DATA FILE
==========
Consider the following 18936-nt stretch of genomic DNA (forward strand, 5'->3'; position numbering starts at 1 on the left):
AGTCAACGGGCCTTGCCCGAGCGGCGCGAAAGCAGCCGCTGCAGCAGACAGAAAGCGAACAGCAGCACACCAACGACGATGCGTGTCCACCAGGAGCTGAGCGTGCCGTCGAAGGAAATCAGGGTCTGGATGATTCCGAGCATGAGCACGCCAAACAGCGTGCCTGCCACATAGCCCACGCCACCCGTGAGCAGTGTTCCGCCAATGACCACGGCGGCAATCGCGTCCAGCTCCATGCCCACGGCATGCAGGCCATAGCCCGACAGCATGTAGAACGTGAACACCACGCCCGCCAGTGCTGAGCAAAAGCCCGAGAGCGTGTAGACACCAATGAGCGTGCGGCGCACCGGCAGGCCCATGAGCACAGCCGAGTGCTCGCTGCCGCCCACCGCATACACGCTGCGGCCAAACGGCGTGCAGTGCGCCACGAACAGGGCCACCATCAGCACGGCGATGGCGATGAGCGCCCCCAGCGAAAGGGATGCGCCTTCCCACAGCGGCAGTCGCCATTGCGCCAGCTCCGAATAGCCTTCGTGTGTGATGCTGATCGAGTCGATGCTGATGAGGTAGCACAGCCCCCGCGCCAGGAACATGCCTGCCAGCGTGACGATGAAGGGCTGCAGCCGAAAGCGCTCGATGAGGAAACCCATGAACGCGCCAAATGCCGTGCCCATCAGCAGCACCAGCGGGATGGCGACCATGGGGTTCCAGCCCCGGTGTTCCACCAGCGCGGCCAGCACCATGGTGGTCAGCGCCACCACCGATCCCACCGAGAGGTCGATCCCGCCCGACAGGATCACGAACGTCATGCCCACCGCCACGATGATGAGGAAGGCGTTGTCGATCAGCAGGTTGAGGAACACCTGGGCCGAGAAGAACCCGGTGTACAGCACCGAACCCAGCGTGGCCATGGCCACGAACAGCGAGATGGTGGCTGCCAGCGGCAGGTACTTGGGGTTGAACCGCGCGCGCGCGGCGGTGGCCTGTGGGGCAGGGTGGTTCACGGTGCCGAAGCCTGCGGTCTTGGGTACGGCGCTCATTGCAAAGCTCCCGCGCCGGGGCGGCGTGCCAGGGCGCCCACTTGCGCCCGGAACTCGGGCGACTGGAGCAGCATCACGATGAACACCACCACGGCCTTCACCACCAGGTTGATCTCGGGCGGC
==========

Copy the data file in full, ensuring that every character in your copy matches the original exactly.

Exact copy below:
Consider the following 18936-nt stretch of genomic DNA (forward strand, 5'->3'; position numbering starts at 1 on the left):
AGTCAACGGGCCTTGCCCGAGCGGCGCGAAAGCAGCCGCTGCAGCAGACAGAAAGCGAACAGCAGCACACCAACGACGATGCGTGTCCACCAGGAGCTGAGCGTGCCGTCGAAGGAAATCAGGGTCTGGATGATTCCGAGCATGAGCACGCCAAACAGCGTGCCTGCCACATAGCCCACGCCACCCGTGAGCAGTGTTCCGCCAATGACCACGGCGGCAATCGCGTCCAGCTCCATGCCCACGGCATGCAGGCCATAGCCCGACAGCATGTAGAACGTGAACACCACGCCCGCCAGTGCTGAGCAAAAGCCCGAGAGCGTGTAGACACCAATGAGCGTGCGGCGCACCGGCAGGCCCATGAGCACAGCCGAGTGCTCGCTGCCGCCCACCGCATACACGCTGCGGCCAAACGGCGTGCAGTGCGCCACGAACAGGGCCACCATCAGCACGGCGATGGCGATGAGCGCCCCCAGCGAAAGGGATGCGCCTTCCCACAGCGGCAGTCGCCATTGCGCCAGCTCCGAATAGCCTTCGTGTGTGATGCTGATCGAGTCGATGCTGATGAGGTAGCACAGCCCCCGCGCCAGGAACATGCCTGCCAGCGTGACGATGAAGGGCTGCAGCCGAAAGCGCTCGATGAGGAAACCCATGAACGCGCCAAATGCCGTGCCCATCAGCAGCACCAGCGGGATGGCGACCATGGGGTTCCAGCCCCGGTGTTCCACCAGCGCGGCCAGCACCATGGTGGTCAGCGCCACCACCGATCCCACCGAGAGGTCGATCCCGCCCGACAGGATCACGAACGTCATGCCCACCGCCACGATGATGAGGAAGGCGTTGTCGATCAGCAGGTTGAGGAACACCTGGGCCGAGAAGAACCCGGTGTACAGCACCGAACCCAGCGTGGCCATGGCCACGAACAGCGAGATGGTGGCTGCCAGCGGCAGGTACTTGGGGTTGAACCGCGCGCGCGCGGCGGTGGCCTGTGGGGCAGGGTGGTTCACGGTGCCGAAGCCTGCGGTCTTGGGTACGGCGCTCATTGCAAAGCTCCCGCGCCGGGGCGGCGTGCCAGGGCGCCCACTTGCGCCCGGAACTCGGGCGACTGGAGCAGCATCACGATGAACACCACCACGGCCTTCACCACCAGGTTGATCTCGGGCGGC